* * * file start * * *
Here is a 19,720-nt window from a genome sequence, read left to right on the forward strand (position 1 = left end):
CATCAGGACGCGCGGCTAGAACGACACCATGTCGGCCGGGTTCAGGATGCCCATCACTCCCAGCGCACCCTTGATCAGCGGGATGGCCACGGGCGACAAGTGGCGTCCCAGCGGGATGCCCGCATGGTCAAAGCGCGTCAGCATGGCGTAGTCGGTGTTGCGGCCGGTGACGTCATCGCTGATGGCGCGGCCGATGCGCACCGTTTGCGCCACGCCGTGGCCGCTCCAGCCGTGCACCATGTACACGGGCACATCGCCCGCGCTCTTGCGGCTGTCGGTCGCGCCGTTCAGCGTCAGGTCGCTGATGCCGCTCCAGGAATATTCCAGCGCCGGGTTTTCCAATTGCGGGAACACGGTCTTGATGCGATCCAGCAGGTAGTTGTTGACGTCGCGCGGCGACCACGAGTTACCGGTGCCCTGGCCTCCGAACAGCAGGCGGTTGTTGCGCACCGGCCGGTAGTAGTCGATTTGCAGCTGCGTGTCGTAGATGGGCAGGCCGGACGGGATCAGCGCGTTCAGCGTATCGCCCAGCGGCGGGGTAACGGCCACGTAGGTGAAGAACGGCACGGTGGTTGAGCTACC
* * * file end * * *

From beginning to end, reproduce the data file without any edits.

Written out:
Here is a 19,720-nt window from a genome sequence, read left to right on the forward strand (position 1 = left end):
CATCAGGACGCGCGGCTAGAACGACACCATGTCGGCCGGGTTCAGGATGCCCATCACTCCCAGCGCACCCTTGATCAGCGGGATGGCCACGGGCGACAAGTGGCGTCCCAGCGGGATGCCCGCATGGTCAAAGCGCGTCAGCATGGCGTAGTCGGTGTTGCGGCCGGTGACGTCATCGCTGATGGCGCGGCCGATGCGCACCGTTTGCGCCACGCCGTGGCCGCTCCAGCCGTGCACCATGTACACGGGCACATCGCCCGCGCTCTTGCGGCTGTCGGTCGCGCCGTTCAGCGTCAGGTCGCTGATGCCGCTCCAGGAATATTCCAGCGCCGGGTTTTCCAATTGCGGGAACACGGTCTTGATGCGATCCAGCAGGTAGTTGTTGACGTCGCGCGGCGACCACGAGTTACCGGTGCCCTGGCCTCCGAACAGCAGGCGGTTGTTGCGCACCGGCCGGTAGTAGTCGATTTGCAGCTGCGTGTCGTAGATGGGCAGGCCGGACGGGATCAGCGCGTTCAGCGTATCGCCCAGCGGCGGGGTAACGGCCACGTAGGTGAAGAACGGCACGGTGGTTGAGCTACC